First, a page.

I Got the Music in Me

by | Dec 2, 2018 | Animals | 0 comments

Music plays many roles in my life. I often listen to music when I exercise. The music stimulates me to exercise hard, and it serves as a reward for my effort. When I travel, especially on long flights, I listen to music. There it serves as entertainment. Other individuals use music to relax or to fill the silence.

Some people listen to music much more than I do. They love music.

Why does music appeal to us? The rhythmic, pleasing sounds are a big part of the story. Humans may have evolved to listen to and enjoy specific types of sounds, particularly human sounds and speech.  Human sounds can help connect us with others. In many songs, the music is combined with a singing voice telling a story. Think of Layla, written by Eric Clapton about his desire for George Harrison’s wife, Pattie Boyd: “I gave you consolation when your old man let you down … Let’s make the best of a bad situation.”

Sometimes the message is simple and direct, as in It’s My Life by Bon Jovi: “I just want to live while I am alive.”

Studies have shown that music can improve immune functioning and reduce feelings of distress, including just prior to undergoing an invasive medical procedure. Specifically, music tends to increase production of natural killer cells and decrease production of cortisol. Both adults and children benefit.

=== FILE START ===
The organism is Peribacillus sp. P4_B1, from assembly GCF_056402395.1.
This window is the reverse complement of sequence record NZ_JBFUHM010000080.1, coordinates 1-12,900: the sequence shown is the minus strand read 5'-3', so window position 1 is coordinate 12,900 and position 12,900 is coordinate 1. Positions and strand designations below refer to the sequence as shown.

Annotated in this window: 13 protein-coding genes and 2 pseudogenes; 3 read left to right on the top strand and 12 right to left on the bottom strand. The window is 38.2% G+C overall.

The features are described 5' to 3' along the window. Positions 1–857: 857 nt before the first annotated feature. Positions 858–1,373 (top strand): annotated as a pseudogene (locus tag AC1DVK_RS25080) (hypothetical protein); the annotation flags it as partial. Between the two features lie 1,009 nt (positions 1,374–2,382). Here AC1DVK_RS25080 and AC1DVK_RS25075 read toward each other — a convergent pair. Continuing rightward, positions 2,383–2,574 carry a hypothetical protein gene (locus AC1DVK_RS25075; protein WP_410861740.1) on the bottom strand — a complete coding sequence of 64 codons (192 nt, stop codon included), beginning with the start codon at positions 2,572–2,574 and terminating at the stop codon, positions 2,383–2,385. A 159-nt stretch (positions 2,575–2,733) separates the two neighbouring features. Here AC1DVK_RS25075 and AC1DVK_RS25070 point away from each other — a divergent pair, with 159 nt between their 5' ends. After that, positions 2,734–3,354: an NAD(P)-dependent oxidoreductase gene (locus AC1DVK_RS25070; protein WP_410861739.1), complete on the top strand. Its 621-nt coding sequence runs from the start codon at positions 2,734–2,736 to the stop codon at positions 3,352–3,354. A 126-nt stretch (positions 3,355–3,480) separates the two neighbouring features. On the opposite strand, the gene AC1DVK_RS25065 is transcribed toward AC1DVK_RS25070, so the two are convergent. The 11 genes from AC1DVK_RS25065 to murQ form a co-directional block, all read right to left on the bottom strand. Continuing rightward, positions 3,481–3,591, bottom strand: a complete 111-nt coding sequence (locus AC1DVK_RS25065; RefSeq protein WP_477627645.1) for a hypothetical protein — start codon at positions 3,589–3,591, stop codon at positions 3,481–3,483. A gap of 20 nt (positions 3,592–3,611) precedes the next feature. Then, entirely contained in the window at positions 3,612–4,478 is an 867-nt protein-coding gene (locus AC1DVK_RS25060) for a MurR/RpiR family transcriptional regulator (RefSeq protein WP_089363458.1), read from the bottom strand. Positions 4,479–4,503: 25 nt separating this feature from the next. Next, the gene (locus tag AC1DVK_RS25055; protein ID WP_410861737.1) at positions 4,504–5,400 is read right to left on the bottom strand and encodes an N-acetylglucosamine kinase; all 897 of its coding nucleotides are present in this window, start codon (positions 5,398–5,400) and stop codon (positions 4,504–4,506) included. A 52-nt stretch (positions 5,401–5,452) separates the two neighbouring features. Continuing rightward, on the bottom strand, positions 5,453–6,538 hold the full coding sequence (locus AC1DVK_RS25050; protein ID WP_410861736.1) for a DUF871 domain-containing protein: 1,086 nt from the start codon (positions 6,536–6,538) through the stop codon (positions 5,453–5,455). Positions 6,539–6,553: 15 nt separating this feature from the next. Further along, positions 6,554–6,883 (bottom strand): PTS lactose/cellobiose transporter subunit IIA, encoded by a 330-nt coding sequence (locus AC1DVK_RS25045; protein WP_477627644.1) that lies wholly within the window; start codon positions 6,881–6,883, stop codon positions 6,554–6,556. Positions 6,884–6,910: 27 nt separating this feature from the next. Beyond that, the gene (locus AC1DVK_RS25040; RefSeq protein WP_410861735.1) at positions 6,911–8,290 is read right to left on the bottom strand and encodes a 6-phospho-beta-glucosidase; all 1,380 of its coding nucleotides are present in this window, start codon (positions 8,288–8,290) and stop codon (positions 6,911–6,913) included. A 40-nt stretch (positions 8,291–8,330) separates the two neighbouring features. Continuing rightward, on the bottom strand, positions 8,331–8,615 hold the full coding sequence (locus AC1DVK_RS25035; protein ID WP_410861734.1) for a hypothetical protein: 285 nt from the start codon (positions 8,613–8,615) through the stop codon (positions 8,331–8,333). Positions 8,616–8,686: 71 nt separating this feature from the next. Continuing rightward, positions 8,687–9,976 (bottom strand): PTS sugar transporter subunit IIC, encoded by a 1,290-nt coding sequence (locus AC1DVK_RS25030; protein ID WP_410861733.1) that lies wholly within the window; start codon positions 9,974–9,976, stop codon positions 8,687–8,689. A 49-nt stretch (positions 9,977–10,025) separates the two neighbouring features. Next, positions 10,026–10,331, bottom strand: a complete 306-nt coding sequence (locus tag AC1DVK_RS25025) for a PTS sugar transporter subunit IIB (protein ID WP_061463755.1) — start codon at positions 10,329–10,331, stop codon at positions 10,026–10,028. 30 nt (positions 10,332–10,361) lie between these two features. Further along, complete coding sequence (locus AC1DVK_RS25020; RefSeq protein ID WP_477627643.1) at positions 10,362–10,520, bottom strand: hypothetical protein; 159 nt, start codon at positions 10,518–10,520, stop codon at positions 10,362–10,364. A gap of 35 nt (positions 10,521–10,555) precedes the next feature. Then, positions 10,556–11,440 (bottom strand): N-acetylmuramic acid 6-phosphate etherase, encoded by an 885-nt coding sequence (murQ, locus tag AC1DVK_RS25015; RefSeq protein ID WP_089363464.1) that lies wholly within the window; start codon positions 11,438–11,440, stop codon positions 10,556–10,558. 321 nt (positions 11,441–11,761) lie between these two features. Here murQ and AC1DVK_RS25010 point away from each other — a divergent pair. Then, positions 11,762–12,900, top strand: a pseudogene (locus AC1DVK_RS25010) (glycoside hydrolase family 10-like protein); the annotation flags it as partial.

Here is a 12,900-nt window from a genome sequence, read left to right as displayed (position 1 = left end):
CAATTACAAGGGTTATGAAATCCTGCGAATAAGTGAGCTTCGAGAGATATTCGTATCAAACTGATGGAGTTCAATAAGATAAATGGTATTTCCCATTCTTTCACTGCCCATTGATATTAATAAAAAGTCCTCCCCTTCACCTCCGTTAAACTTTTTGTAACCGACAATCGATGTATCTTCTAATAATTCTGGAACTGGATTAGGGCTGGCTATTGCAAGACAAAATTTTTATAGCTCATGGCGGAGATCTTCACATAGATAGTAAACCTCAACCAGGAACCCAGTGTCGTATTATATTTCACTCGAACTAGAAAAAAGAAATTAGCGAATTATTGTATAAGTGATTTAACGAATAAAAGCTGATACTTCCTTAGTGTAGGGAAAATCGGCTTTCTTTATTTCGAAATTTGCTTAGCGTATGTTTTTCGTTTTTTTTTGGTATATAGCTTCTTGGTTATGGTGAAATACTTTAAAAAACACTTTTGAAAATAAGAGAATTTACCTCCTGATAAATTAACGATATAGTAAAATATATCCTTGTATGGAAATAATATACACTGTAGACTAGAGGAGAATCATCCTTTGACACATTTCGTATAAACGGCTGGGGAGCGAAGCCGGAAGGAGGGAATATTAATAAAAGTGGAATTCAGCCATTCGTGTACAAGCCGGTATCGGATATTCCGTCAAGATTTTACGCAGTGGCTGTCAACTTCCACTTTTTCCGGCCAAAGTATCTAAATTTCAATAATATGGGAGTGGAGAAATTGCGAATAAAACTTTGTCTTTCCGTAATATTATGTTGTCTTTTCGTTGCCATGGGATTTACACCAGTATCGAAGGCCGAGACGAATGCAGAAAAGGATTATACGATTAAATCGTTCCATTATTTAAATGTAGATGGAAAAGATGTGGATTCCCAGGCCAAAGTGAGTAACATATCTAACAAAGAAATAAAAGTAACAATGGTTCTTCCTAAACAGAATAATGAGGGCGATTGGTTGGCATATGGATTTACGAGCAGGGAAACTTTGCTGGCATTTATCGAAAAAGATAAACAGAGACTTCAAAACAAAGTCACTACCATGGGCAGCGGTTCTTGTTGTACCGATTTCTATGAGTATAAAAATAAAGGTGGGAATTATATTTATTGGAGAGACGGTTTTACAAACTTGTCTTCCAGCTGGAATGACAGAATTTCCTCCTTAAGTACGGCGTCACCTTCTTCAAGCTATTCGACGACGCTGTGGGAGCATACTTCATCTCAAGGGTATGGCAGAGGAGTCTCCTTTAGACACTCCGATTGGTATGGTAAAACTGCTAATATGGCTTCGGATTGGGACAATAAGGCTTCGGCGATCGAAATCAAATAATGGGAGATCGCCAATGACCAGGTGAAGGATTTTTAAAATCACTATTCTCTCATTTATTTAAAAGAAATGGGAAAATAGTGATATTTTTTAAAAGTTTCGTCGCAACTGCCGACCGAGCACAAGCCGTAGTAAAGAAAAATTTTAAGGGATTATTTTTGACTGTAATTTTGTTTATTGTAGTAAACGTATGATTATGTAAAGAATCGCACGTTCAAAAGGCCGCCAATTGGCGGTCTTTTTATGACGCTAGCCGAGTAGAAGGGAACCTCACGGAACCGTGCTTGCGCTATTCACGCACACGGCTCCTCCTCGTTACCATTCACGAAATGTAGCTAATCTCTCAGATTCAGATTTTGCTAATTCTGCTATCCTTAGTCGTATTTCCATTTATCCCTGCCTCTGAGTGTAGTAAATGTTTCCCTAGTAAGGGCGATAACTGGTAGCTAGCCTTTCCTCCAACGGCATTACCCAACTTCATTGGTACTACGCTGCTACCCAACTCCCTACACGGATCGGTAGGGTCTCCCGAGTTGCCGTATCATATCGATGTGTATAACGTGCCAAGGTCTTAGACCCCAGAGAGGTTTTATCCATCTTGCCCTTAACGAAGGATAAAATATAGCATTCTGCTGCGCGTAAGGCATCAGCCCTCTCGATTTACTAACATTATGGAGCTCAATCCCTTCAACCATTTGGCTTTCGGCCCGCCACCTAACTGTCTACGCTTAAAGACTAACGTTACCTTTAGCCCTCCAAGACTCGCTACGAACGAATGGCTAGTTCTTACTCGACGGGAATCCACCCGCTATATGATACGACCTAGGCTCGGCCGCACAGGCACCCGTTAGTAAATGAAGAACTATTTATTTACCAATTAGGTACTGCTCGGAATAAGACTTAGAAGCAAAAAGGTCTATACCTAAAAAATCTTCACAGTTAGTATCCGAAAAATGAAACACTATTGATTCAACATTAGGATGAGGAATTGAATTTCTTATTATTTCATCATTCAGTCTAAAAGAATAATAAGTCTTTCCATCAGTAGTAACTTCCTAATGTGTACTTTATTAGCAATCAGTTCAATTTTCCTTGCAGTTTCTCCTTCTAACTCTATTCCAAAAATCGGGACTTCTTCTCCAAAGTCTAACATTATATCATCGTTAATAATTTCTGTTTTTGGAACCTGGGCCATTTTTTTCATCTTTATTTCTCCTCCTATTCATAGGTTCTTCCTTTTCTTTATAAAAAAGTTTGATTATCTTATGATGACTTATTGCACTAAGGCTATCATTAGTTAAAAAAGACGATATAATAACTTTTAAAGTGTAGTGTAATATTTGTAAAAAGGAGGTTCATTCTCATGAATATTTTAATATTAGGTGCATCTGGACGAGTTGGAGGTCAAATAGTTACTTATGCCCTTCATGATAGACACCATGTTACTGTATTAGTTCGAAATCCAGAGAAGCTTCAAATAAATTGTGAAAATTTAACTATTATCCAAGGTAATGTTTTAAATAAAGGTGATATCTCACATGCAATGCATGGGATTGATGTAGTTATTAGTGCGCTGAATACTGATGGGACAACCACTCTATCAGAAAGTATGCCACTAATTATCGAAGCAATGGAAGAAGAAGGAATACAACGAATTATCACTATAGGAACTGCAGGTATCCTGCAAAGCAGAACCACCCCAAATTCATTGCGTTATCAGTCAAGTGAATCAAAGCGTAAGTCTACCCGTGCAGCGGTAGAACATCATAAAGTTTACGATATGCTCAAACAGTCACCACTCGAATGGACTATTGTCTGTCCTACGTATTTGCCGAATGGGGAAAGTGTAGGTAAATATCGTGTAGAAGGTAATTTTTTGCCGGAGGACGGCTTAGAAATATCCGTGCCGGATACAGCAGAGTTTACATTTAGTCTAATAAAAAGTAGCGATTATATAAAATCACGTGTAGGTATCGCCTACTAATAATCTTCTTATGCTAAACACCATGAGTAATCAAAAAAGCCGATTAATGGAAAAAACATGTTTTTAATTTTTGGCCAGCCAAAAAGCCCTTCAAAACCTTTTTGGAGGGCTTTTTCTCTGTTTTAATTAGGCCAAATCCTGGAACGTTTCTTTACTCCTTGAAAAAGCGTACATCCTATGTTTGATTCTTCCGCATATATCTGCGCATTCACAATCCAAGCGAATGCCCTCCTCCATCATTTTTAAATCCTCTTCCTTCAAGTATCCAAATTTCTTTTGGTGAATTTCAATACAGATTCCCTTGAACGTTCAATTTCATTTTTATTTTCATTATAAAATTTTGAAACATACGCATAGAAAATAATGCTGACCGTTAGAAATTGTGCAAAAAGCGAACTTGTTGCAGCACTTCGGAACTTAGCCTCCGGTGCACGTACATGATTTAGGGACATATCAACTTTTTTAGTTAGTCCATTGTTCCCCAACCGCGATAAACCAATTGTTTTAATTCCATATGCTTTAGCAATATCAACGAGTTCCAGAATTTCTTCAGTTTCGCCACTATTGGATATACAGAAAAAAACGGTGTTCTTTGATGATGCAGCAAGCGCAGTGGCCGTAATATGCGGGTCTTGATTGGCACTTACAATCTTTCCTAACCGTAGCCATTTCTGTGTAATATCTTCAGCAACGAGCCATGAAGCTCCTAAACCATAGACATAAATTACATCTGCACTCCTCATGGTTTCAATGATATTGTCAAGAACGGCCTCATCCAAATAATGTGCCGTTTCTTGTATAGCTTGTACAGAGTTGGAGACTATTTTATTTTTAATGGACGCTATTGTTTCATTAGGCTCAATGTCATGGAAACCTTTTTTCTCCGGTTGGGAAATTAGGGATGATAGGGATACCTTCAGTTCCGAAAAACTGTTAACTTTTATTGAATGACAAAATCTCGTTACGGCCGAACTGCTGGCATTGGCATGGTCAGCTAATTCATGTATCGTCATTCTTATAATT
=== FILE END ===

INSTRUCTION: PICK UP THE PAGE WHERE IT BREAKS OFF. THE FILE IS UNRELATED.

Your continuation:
The pleasing effects of music come with activation of the dopamine system of the brain, the same area stimulated by drug use, eating, and sexual behaviour. I hesitate to think of what might happen if a person listened to music while using drugs, eating, and so on at the same time. Ecstasy or overload?

No one knows for sure why some people like one kind of music and others like something different. Genes might play a role, along with models and early experiences. I like peppy music with action-oriented lyrics. That suits my personality. When I buy my next song to listen to while exercising, it may be Start Me Up by the Rolling Stones. Other individuals like songs that express, with lyrics or music, anger, longing, or sadness. Think of Kenny Rogers’ song Lucille: “You picked a fine time to leave me, Lucille, with four hungry children and a crop in the field.”

There is evidence that some species of animals like music, at least to the extent of acting calmer when it is playing. However, they may not like the same music as humans do. Some researchers make special cat or rat music that works for those creatures. Horses seem to like music with the rhythm of beating hooves. If animals were able to make their own music, what would it sound like? But wait, some animals do make a type of music. Bird songs are one example. Monkey hooting could be another.

Music – listen to some.


[Photo by bruce mars on Unsplash]


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